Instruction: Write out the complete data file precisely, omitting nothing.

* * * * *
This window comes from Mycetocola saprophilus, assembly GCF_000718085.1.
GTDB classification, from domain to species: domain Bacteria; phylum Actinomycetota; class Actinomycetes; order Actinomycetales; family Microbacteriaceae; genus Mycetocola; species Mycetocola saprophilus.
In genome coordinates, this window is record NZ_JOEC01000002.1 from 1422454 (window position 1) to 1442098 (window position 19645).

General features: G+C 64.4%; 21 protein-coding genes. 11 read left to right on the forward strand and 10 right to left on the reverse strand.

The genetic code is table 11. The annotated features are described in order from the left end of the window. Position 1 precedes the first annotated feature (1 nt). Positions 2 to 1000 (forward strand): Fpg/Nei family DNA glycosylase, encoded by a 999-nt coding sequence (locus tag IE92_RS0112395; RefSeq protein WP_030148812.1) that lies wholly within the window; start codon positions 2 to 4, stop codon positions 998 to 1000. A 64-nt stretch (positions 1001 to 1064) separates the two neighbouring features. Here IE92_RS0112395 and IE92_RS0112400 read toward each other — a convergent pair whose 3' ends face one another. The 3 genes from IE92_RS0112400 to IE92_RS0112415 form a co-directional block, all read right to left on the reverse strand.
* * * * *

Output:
This window comes from Mycetocola saprophilus, assembly GCF_000718085.1.
GTDB classification, from domain to species: domain Bacteria; phylum Actinomycetota; class Actinomycetes; order Actinomycetales; family Microbacteriaceae; genus Mycetocola; species Mycetocola saprophilus.
In genome coordinates, this window is record NZ_JOEC01000002.1 from 1422454 (window position 1) to 1442098 (window position 19645).

General features: G+C 64.4%; 21 protein-coding genes. 11 read left to right on the forward strand and 10 right to left on the reverse strand.

The genetic code is table 11. The annotated features are described in order from the left end of the window. Position 1 precedes the first annotated feature (1 nt). Positions 2 to 1000 (forward strand): Fpg/Nei family DNA glycosylase, encoded by a 999-nt coding sequence (locus tag IE92_RS0112395; RefSeq protein WP_030148812.1) that lies wholly within the window; start codon positions 2 to 4, stop codon positions 998 to 1000. A 64-nt stretch (positions 1001 to 1064) separates the two neighbouring features. Here IE92_RS0112395 and IE92_RS0112400 read toward each other — a convergent pair whose 3' ends face one another. The 3 genes from IE92_RS0112400 to IE92_RS0112415 form a co-directional block, all read right to left on the reverse strand.